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At MakerFaire NYC

Hi all,I'll be at the NYC MakerFaire this weekend (Sept 21-22), in case anyone wishes to join up...

Concepts For A CubeSat LARP

I am a firm believer that simulations improve reality.  If you want to launch a CubeSat, you...

Putting a TARDIS in Space?

I am used to odd looks when I say I'm flying a satellite to convert the ionosphere to music. ...

Who Can Launch a CubeSat?

In the half year since I wrote last September, the CubeSat field has greatly moved forward. ...

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Project CalliopeRSS Feed of this column.

Alex "Sandy" Antunes is the mastermind behind 'Project Calliope', a pico-satellite funded by Science 2.0 and being launched in 2011 by a mad scientist who is a space & music enthusiast. This... Read More »


Calliope, like any Low Earth Orbit satellite (LEO), is going up to, well, LEO.  Space weather-- radiation and energetic particles emitted from an active Sun-- can damage satellites.  This region of space is partially protected from the worst effects of space weather by the Earth's ionosphere, but it is an active and threatening place.

If space wasn't active, there wouldn't be any point in sending up Calliope to measure it.  However, we'd prefer to keep the physical damage to the electronics to a minimum.  The primary source of damage due to solar activity is due to highly energetic electrons, protons and ions emitted by the Sun.

Into every satellite a little grunt work must fall.  Today you get to read the exceedingly boring but entirely real details of a typical week of satellite construction and project management.

Outreach Work

The flight pins and first mission patches have arrived for the 76 exceptional contributors to Calliope!  This week I will be packaging up approximately 76 bundles to mail out.  Oh, and I have to write this week's project update-- which you're reading now.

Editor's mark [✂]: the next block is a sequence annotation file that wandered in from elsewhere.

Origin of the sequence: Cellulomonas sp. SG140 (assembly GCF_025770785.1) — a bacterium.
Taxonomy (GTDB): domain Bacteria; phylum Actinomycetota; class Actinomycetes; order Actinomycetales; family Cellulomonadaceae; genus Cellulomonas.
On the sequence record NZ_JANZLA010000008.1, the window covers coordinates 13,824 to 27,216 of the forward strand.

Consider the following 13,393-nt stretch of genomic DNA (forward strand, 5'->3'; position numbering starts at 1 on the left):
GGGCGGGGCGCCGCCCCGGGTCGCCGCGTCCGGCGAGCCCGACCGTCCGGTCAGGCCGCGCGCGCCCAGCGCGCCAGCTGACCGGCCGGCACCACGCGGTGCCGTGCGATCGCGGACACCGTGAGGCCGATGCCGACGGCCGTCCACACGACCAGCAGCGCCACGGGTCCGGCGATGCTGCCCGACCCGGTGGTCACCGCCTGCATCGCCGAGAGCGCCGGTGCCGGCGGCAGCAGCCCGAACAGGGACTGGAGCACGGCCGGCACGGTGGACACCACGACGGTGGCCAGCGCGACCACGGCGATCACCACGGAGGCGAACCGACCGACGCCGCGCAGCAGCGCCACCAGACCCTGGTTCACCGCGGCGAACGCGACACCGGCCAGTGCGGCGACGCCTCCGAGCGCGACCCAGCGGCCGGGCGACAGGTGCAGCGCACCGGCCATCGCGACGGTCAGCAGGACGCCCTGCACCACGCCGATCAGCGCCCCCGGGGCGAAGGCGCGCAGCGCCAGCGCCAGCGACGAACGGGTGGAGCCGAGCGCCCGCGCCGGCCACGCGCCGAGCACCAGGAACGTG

Assembly Work

Fellow Tubesat pioneer Wesley Faler of Fluid&Reason has calculated power curves we can expect for our orbiting picosatellites.  His summarized estimate is that 6-cell solar panel in a sun-synchronous polar orbit with perfect positioning can expect to produce 0.5 Watts.  This sets our ultimate power budget for the satellite, and helps us choose appropriate instrumentation and control schemes.
'Project Calliope' will have a nearly circular polar low-earth orbit... but what does that actually mean?  Here's a brief mini course in orbital mechanics.

Any orbit requires 6 elements to specify the position and motion fully.  Since we live in 3-D space, it's equivalent to 3 spatial dimensions and 3 velocities.  You could use (x,y,z) for the position and (vx,vy,vz) for the velocities.  You could use spherical coordinates, or Euler angles.  All of those give you, at any instant, the full position and motion in 3D of the satellite at a specific instance in time.
For our Calliope picosatellite mission, I want to make it a real space experience.  That means it needs a mission patch.  And first, let me thank you all-- our fans and community-- for ensuring our Kickstarter fundraiser made its goals!  With less than 11 hours left, we hit our target figure!  Woo!  You're all awesome!

Contributors get a mission patch (or two, or six), and designing those mission patches is its own story.  The motive was "every mission should have a mission patch", rooted deep in NASA tradition.  Totally copying from LittleSDO, we have a brief history of mission patches.
Just a quick note today, on getting DIY stuff done.  Schedules are better than plans.  Just blocking out the time during which you will tackle a task is more important than figuring out how you're going to do it.

This applies to writing also.  All the proposal work and outlining won't get your book down.  Being forced to sit down and type will get your book done.

For a large project, you need to have a plan because you have multiple people involved.  Even in an Agile setup, you need a project plan.  "Agile" isn't an excuse for no planning or for laziness.  However, once that's set up, it's too easy to fall into the trap of making plans, 'to do' lists, and task orders-- and find the work has slipped past you.